In this series, we explain the steps in our bathroom renovation. Part 1 focuses on tile removal and tearing up the old sub-floor.
Last Saturday began like any other. I woke up before the sun, conjured myself out of bed and tended to the animals in the house while the rest of the humans slumbered. Those hours before Handan and Barish arise are sacred. I have no obligations during that time: nowhere to go, no one to chauffeur, no chores and no responsibilities. But as I focused on the video game silently playing on the iPad before me, there was a nagging in my mind. My last three posts for The Navage Patch had been travel posts, and as much as I love writing them (and I know at least a few people like reading them, despite the onslaught of “unsubscribe” emails that flood my inbox each time I publish them), they never bring the big numbers like our “real” posts do.
The problem was, I didn’t have a project anywhere close to being done, let alone ready to be written about for the blog. What could I do? More to the point, what could I do in a day? (Preferably less, since my Saturday was about to be consumed by driving people around and running errands.) I have a demanding boss with strict quotas and deadlines (she’s also a lovely wife, and I love her dearly), so I needed something to write about soon!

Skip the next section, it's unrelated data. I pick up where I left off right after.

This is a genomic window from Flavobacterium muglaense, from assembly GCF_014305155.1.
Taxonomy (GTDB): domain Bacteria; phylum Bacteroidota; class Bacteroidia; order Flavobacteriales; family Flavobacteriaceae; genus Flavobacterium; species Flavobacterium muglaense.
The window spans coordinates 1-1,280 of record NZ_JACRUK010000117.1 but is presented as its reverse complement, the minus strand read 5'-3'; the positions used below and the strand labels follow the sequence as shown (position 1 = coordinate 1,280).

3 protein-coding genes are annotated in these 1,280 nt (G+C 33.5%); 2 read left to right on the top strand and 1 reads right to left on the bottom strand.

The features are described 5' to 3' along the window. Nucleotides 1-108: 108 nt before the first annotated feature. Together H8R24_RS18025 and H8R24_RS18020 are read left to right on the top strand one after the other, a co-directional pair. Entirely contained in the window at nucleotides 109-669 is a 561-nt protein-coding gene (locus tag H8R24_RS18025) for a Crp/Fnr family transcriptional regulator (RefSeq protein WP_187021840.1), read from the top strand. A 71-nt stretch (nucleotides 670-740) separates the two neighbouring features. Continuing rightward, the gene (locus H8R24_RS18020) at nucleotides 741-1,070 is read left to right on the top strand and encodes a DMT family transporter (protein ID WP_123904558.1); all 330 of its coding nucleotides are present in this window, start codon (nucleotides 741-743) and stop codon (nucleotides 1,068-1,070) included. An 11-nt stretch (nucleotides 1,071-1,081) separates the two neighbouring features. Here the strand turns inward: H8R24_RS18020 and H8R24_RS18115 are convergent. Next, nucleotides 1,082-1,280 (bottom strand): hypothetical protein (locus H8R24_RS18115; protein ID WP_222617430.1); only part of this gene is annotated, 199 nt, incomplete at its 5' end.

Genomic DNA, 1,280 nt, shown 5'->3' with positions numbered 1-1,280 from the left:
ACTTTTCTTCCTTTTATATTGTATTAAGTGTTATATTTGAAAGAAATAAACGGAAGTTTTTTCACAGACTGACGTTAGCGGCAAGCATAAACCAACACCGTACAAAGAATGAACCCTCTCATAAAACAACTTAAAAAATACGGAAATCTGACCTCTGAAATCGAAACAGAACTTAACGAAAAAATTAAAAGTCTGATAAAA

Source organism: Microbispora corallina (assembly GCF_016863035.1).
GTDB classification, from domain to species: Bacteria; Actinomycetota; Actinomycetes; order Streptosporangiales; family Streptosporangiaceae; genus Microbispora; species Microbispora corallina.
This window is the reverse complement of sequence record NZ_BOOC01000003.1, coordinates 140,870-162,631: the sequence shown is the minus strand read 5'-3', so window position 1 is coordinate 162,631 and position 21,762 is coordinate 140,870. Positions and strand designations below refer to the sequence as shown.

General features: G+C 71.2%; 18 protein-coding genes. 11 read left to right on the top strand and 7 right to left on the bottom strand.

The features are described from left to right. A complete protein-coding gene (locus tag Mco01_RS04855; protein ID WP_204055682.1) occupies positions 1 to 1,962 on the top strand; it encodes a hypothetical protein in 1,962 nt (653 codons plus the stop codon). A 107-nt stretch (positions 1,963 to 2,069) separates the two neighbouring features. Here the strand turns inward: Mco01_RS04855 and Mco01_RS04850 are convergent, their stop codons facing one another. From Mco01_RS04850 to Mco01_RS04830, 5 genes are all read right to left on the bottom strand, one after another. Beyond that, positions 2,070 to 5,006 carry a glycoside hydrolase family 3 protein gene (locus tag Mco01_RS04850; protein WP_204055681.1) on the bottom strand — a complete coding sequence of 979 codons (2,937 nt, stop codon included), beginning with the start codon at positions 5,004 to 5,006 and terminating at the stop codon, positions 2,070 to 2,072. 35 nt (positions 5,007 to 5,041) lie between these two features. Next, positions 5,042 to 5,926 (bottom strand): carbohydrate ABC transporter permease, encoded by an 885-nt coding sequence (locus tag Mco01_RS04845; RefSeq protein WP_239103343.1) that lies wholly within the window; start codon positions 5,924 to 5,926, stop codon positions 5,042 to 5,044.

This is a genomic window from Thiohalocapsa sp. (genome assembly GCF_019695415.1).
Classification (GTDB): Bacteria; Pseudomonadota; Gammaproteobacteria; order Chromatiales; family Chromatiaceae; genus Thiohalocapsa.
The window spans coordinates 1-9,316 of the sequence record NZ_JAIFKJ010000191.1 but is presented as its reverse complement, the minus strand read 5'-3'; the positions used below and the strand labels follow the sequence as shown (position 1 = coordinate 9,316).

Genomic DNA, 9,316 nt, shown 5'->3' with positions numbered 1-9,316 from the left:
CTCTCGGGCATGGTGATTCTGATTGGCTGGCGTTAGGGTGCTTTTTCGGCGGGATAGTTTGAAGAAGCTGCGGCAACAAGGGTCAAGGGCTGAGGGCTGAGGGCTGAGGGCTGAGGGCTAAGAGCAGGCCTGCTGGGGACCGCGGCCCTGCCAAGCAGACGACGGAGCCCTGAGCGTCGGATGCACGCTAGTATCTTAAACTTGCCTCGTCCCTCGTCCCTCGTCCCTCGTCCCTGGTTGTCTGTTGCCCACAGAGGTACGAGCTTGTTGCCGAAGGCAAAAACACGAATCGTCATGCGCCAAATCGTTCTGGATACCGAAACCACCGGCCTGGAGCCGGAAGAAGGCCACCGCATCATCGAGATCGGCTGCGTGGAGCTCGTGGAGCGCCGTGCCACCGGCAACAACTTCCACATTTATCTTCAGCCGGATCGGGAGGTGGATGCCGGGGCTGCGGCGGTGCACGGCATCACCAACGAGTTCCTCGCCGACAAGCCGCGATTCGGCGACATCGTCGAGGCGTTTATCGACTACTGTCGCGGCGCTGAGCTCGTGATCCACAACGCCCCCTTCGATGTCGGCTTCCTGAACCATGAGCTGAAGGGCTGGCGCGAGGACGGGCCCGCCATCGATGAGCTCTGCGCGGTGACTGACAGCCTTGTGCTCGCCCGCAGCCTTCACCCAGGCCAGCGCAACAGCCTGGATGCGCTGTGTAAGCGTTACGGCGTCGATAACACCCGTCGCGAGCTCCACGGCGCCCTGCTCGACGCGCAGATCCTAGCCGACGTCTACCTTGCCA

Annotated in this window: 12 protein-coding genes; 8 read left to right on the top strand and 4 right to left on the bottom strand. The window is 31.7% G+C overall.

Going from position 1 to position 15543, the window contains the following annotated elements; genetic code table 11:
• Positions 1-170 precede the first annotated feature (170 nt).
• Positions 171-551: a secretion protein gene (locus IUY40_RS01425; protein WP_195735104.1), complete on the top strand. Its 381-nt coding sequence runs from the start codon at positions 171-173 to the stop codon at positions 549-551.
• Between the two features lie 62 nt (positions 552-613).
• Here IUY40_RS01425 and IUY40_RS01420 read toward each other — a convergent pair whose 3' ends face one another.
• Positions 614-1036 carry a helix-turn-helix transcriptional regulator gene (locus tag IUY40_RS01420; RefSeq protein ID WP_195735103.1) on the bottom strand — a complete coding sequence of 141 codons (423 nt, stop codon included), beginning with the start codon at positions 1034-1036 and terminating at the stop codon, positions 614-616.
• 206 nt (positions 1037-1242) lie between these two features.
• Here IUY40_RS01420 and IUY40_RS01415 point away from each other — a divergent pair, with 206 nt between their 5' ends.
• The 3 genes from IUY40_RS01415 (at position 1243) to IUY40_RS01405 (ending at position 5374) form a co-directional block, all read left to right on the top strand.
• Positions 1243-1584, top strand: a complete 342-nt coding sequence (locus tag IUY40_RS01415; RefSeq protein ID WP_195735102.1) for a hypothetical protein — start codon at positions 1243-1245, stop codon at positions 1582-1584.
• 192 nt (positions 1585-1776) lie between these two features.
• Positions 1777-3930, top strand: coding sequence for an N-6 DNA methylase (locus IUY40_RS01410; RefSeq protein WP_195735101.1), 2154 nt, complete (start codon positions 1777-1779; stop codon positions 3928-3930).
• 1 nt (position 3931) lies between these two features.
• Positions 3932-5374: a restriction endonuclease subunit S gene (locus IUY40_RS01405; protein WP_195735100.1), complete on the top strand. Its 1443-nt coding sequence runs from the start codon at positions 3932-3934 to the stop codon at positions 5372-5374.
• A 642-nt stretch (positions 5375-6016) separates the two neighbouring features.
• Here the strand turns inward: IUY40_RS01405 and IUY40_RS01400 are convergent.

A few days earlier, I had built a charging station for our tablets and phones. It wasn’t painted yet, but maybe I could write about that? The thought left me about as inspired as a top chef at a turnip convention. What else?
Ahhhh, yes! A vision began to coalesce in my mind’s eye. It involved a crescent…or maybe a box? Whatever, but it would hang on the wall by thick ropes of jute…or maybe it would attach with black pipe? Anyway, it would hold and conceal small battery-operated candles, so that their light would flicker against the wall…or maybe they would have LED rope lights? GAH! The damned thing kept morphing from shape to shape in my mind. Before long, what started as a simple wooden crescent had become three boxes connected by black pipe, wired for electricity with a window pane in each that displayed a softly glowing Edison bulb. Good lord, so much for simple!